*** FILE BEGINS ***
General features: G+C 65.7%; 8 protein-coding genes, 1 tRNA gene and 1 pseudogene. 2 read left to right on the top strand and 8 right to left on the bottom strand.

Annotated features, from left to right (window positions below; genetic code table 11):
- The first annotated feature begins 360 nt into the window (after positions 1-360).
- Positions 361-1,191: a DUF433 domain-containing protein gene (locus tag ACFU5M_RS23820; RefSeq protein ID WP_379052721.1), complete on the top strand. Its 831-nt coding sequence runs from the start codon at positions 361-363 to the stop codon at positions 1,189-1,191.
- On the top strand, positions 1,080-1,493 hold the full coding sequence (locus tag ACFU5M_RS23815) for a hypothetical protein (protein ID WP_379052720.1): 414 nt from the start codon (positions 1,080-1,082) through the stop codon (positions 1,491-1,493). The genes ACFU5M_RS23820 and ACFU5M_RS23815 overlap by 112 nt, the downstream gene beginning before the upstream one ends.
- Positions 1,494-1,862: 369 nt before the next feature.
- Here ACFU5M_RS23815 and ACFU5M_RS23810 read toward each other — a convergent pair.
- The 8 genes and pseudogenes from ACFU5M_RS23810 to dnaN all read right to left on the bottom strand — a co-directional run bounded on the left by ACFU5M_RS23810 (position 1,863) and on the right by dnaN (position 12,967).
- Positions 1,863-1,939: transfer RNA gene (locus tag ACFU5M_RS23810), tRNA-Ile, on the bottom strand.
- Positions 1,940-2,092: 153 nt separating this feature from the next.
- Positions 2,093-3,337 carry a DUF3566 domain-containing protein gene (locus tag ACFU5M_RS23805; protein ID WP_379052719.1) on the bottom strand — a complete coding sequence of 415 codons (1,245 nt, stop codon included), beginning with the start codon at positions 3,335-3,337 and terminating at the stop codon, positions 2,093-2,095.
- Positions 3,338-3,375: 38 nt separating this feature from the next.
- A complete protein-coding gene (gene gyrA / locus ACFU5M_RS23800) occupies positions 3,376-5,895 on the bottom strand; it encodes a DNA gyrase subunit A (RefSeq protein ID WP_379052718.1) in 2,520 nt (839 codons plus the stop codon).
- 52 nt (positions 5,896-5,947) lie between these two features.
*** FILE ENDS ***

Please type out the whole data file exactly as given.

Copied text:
General features: G+C 65.7%; 8 protein-coding genes, 1 tRNA gene and 1 pseudogene. 2 read left to right on the top strand and 8 right to left on the bottom strand.

Annotated features, from left to right (window positions below; genetic code table 11):
- The first annotated feature begins 360 nt into the window (after positions 1-360).
- Positions 361-1,191: a DUF433 domain-containing protein gene (locus tag ACFU5M_RS23820; RefSeq protein ID WP_379052721.1), complete on the top strand. Its 831-nt coding sequence runs from the start codon at positions 361-363 to the stop codon at positions 1,189-1,191.
- On the top strand, positions 1,080-1,493 hold the full coding sequence (locus tag ACFU5M_RS23815) for a hypothetical protein (protein ID WP_379052720.1): 414 nt from the start codon (positions 1,080-1,082) through the stop codon (positions 1,491-1,493). The genes ACFU5M_RS23820 and ACFU5M_RS23815 overlap by 112 nt, the downstream gene beginning before the upstream one ends.
- Positions 1,494-1,862: 369 nt before the next feature.
- Here ACFU5M_RS23815 and ACFU5M_RS23810 read toward each other — a convergent pair.
- The 8 genes and pseudogenes from ACFU5M_RS23810 to dnaN all read right to left on the bottom strand — a co-directional run bounded on the left by ACFU5M_RS23810 (position 1,863) and on the right by dnaN (position 12,967).
- Positions 1,863-1,939: transfer RNA gene (locus tag ACFU5M_RS23810), tRNA-Ile, on the bottom strand.
- Positions 1,940-2,092: 153 nt separating this feature from the next.
- Positions 2,093-3,337 carry a DUF3566 domain-containing protein gene (locus tag ACFU5M_RS23805; protein ID WP_379052719.1) on the bottom strand — a complete coding sequence of 415 codons (1,245 nt, stop codon included), beginning with the start codon at positions 3,335-3,337 and terminating at the stop codon, positions 2,093-2,095.
- Positions 3,338-3,375: 38 nt separating this feature from the next.
- A complete protein-coding gene (gene gyrA / locus ACFU5M_RS23800) occupies positions 3,376-5,895 on the bottom strand; it encodes a DNA gyrase subunit A (RefSeq protein ID WP_379052718.1) in 2,520 nt (839 codons plus the stop codon).
- 52 nt (positions 5,896-5,947) lie between these two features.